September is the National Alcohol and Drug Addiction recovery month.
To help alleviate the nation’s problems related to drug and alcohol abuse, President Bush (George W.) designated September as the National Alcohol and Drug Addiction Recovery month with a proclamation he signed in 2003.
Alcohol addiction and drug addiction continue to challenge our Nation. Addiction to alcohol or drugs destroys family ties, friendship, ambition, and moral conviction, and reduces the richness of life to a single destructive desire. During National Alcohol and Drug Addiction Recovery Month, we seek to remind all Americans, particularly those who struggle with alcohol or drug addiction, that recovery is possible. This year’s theme, “Join the Voices of Recovery: Celebrating Health,” salutes the thousands of Americans currently striving to address their alcohol or drug addiction, and the many professionals, volunteers, clergy, community groups, friends, and family members who support others in overcoming addiction….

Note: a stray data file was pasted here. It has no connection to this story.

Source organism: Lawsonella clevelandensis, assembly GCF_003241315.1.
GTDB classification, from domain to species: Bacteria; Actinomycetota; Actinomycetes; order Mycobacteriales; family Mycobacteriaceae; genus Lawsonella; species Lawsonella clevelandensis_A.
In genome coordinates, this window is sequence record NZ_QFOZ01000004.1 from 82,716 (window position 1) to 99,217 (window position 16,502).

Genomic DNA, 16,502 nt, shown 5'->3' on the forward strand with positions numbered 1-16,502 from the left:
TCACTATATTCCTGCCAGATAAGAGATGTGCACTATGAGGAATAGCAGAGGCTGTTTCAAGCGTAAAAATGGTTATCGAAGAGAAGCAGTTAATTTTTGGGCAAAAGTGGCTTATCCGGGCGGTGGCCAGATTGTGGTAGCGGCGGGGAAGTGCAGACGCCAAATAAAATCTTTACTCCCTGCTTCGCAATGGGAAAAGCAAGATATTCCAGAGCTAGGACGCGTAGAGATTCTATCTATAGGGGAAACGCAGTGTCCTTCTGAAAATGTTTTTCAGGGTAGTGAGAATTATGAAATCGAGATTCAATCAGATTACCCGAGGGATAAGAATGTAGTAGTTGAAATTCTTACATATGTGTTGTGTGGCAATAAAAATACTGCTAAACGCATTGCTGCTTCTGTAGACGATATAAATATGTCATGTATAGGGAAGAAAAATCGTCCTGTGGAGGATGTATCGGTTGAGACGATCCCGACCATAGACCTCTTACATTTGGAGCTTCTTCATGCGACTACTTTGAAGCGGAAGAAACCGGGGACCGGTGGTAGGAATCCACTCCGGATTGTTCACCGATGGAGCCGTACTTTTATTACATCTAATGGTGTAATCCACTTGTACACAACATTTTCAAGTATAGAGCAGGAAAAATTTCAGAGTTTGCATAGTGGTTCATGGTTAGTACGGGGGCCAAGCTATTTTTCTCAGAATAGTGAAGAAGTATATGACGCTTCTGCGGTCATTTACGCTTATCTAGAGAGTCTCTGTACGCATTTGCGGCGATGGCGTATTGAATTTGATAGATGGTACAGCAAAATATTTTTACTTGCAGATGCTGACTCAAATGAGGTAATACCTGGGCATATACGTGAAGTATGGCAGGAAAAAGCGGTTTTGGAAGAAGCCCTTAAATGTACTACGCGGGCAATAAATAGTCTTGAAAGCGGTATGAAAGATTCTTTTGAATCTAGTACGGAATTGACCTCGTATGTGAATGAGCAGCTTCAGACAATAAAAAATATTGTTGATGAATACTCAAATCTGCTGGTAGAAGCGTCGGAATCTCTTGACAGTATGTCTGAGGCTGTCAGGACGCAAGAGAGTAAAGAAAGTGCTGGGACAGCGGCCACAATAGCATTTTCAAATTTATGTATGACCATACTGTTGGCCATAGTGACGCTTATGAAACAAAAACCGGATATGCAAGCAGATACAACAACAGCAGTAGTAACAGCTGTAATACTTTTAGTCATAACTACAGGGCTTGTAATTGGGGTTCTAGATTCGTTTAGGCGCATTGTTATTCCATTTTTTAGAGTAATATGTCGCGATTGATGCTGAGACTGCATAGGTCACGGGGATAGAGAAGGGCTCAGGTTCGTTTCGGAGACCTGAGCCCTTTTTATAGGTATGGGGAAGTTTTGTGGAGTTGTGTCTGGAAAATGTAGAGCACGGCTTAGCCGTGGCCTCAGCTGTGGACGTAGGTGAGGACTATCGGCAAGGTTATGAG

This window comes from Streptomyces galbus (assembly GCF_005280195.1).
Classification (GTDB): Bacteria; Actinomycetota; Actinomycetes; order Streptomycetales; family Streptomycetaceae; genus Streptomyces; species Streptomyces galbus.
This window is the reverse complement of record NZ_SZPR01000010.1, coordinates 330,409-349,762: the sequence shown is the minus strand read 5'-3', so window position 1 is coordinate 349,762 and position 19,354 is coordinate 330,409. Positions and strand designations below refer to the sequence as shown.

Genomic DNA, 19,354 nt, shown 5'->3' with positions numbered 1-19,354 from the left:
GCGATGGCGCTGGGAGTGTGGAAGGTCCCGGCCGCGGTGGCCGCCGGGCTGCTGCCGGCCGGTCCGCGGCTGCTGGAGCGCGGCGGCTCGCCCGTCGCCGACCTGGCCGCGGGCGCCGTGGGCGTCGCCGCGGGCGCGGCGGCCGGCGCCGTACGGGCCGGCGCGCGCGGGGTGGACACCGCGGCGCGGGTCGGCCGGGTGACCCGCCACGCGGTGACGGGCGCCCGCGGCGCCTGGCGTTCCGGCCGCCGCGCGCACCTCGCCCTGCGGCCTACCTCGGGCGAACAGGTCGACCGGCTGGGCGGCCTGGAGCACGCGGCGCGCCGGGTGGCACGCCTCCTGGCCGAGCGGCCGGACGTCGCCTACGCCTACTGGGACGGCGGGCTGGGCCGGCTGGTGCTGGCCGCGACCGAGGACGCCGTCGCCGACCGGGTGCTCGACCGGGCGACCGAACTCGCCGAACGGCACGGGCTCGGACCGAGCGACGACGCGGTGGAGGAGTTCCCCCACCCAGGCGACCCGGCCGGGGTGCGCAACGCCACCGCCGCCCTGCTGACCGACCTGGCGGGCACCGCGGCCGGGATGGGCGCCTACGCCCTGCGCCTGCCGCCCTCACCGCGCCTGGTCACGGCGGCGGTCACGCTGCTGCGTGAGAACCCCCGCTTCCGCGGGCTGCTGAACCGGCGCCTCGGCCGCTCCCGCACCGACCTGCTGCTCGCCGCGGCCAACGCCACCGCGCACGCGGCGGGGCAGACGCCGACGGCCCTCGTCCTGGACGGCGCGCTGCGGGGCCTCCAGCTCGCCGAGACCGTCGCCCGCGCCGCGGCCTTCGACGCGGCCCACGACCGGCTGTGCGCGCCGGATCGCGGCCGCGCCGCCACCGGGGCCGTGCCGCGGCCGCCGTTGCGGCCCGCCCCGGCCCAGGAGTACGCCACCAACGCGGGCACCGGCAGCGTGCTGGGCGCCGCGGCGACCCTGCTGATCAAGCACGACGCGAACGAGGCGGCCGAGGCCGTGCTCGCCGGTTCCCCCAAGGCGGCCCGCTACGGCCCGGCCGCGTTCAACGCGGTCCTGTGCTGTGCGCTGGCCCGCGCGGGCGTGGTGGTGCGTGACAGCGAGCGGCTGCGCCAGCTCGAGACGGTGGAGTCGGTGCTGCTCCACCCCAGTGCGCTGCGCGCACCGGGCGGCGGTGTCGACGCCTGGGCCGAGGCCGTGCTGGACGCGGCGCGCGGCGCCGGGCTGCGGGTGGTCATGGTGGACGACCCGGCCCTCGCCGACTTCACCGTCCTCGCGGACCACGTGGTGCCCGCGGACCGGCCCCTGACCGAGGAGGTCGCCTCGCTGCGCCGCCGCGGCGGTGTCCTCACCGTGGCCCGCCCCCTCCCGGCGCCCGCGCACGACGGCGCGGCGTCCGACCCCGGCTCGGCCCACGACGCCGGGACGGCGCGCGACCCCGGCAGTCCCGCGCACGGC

The full proclamation may be found here
Since then, many states have enacted legislation promoting a zero-tolerance policy towards the use of drugs and alcohol at school and at work.
Although the laws vary from state to state, some elements common to these legislative efforts are:
- Make it more difficult for workers who test positive for alcohol or drugs to receive unemployment benefits.
- Encourage companies to have policies that promote a drug and alcohol free workplace.
- Protect employees from abusive use of the law such as unwarranted or discriminatory termination.
Consequently, companies now need to have drug and alcohol policies that are fair and in-keeping (up-to-date) with the law, please check with the relevant agencies for your state.
A helpful resource is the U.S. Department of Labor’s FAQ on drug-free workplace issues.
Dealing with drug and alcohol in the workplace